Characterization of the Neurogenic Response to Apoptosis of Cortical Glutamatergic Neurons in the Adult Brain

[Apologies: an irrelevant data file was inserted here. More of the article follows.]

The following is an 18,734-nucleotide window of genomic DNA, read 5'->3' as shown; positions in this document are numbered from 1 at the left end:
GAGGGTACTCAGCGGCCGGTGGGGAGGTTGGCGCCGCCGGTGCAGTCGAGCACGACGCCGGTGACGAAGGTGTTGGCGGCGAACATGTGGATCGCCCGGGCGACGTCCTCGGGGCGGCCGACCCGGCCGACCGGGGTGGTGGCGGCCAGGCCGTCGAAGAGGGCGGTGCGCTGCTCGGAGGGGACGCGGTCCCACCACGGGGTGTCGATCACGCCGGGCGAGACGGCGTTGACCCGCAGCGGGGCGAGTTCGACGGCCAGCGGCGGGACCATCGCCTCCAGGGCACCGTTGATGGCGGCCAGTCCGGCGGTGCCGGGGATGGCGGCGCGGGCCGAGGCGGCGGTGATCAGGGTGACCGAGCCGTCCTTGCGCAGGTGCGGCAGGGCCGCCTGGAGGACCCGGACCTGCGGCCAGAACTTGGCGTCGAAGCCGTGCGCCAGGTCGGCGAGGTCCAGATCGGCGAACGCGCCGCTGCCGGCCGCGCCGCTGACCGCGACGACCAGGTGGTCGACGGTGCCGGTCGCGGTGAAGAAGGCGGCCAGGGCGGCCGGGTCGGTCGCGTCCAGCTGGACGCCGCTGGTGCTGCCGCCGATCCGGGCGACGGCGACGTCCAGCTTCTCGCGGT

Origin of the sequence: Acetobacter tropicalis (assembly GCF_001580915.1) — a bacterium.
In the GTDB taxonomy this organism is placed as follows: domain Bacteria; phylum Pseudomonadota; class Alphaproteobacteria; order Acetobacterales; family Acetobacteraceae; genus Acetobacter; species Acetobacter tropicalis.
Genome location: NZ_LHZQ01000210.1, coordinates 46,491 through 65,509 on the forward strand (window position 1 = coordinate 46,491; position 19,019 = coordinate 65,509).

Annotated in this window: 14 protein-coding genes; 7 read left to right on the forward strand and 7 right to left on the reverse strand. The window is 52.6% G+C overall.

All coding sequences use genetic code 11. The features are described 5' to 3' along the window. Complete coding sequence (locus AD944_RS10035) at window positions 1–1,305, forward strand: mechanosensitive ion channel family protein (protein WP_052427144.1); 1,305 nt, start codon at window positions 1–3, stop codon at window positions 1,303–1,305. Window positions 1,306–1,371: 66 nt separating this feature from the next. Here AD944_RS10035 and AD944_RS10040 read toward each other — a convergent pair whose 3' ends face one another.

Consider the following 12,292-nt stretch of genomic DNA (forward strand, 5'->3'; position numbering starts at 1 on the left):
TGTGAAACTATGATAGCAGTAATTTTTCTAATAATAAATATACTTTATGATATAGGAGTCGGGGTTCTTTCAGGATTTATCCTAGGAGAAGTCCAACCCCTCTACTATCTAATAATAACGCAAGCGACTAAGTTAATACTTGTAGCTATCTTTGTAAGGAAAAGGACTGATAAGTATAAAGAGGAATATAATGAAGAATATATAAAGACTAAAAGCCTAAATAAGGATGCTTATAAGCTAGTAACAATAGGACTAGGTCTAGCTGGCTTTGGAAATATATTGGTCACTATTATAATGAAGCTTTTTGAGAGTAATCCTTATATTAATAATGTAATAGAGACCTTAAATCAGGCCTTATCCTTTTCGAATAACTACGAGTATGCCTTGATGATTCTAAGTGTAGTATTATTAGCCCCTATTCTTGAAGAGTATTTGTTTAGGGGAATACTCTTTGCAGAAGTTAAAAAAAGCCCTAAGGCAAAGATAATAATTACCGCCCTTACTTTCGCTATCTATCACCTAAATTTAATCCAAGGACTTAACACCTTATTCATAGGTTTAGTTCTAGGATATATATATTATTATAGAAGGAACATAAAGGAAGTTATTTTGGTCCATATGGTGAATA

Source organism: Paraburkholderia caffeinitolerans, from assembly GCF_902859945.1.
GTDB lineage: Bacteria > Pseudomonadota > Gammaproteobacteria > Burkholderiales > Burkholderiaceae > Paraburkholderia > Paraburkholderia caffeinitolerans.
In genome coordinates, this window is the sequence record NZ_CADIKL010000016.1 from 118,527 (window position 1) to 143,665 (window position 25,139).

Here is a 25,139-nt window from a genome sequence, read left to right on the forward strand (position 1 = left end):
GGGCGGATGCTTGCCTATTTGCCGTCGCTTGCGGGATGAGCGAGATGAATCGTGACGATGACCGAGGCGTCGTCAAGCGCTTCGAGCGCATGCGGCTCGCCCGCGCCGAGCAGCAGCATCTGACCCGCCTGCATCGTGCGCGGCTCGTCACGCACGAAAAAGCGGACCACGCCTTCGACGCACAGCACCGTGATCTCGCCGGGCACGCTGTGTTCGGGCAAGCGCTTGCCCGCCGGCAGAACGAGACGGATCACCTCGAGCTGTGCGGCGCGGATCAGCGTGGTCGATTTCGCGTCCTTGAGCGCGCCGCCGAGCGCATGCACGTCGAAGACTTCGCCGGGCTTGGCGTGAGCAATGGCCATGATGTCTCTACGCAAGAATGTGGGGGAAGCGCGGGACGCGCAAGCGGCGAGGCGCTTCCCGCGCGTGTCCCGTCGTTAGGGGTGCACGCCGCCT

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During the last twenty years much has been learned about genes involved in the proliferation, migration and differentiation of neural stem and progenitor cells (NSPCs) in the two main adult neurogenic niches: the ventricular/subventricular zone (VZ/SVZ) of the lateral ventricles and the subgranular zone (SGZ) of the hippocampus. In addition, many are addressing the function of new neurons in those two regions. However, a third aspect with incredible translational potential, whether endogenous NSPCs are capable of replacing glutamatergic neocortical neurons after injury or disease, has not been thoroughly and convincingly addressed. Here to test and answer that question, two noninvasive models of glutamatergic neuronal apoptosis were generated and characterized: inducible neuron specific diphtheria toxin or CamkCreER-DTA and inducible neuron specific Caspase8 or Camk-iCaspas8. However, after a thorough analysis no newborn neurons or bromodeoxyuridine/NeuN (BrdU/NeuN) co-labeled cells were detected in the neocortex of either model. Although neuron specific apoptosis lead to gliosis and microglia activation, neurogenesis in the two main adult neurogenic niches, the VZ-SVZ and subgranular zone (SGZ) of the hippocampus, was unaffected.;Doublecourtin (DCX) expression was noticeably upregulated in areas of extensive cell death but most to all of those cells expressed the oligodendrocyte precursor marker Olig2. These results suggest that adult neural stem and progenitor cells are incapable of replacing lost glutamatergic neurons and caution against using DCX solely as a marker of neurogenesis in areas of extensive neuronal death.